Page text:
I was wearing a soft, purple Northface zip-up jacket, khaki capris, a white v-neck t-shirt, a thin purple scarf, and champagne colored Havaiana flip-flops with rhinestones in the shape of a heart beside my big toes. I had a black backpack with me. And I was tired. We all were. It was our fourth day in South Africa and every one of us had been sacrificing sleep in order to experience as much as we could.
So, we board the train. Time passes, stop after stop, waiting til we arrive in Capetown. Around 9:00 we make another stop. Rachel thinks we’ve arrived in Capetown, stands up and gets off the train.
This all happens so fast.
The three of us argue for a brief moment. Jonathan and I urge Rachel to get back on. The train jolts forward. Jonathan follows, yelling “We can’t leave her!” as he jumps onto the platform.
I stop, contemplating in lightning speed whether or not I should stay on the train. Weighing my options.
If I stay on the train I know I can figure out how to get back to the ship. But alone, in the dark, in a country I’ve only been in for four days?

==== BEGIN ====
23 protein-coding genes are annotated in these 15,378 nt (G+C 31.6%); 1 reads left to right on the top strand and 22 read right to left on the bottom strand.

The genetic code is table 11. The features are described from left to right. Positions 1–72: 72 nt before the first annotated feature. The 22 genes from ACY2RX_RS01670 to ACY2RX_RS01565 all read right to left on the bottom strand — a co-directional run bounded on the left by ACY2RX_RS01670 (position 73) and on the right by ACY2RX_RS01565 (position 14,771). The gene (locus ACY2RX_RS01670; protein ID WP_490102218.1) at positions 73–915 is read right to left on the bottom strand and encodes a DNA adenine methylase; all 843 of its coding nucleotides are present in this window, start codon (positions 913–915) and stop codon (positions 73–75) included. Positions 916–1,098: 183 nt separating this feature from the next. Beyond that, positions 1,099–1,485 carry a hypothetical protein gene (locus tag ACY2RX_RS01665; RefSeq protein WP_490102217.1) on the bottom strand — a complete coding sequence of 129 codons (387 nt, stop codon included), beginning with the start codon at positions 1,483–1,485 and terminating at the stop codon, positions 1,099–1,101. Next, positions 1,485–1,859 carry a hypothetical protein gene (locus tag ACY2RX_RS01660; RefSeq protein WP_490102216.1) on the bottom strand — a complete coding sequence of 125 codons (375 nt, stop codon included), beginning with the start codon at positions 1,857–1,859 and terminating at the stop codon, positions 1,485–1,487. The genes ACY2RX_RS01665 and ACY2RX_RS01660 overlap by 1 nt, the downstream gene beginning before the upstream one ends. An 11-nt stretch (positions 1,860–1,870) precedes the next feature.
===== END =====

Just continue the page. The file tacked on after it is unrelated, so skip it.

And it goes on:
I look back at the people in the train car. 20 or so local men. I think I must have made eye contact with one or a few of them. Something told me to jump. I really didn’t want to, because the few seconds it took for me to make up my mind also meant an increase in the train’s speed.
We’re not exactly sure how fast the train was traveling when I finally jumped.
I do know that I went right foot forward, the movement flung me back up, twisting in mid-air, landing hard on my side and preceding to roll probably a dozen times before coming to a stop.
When I opened my eyes I could see Jonathan and Rachel above me. When I tried to stand up I noticed my toe. That’s where the pain first hit me.
I could barely see it, it was so dark. There was an obvious open wound across my big toe and a fair amount of blood. Drops of it hit the pavement. I looked around, no lights as far as the eye could see.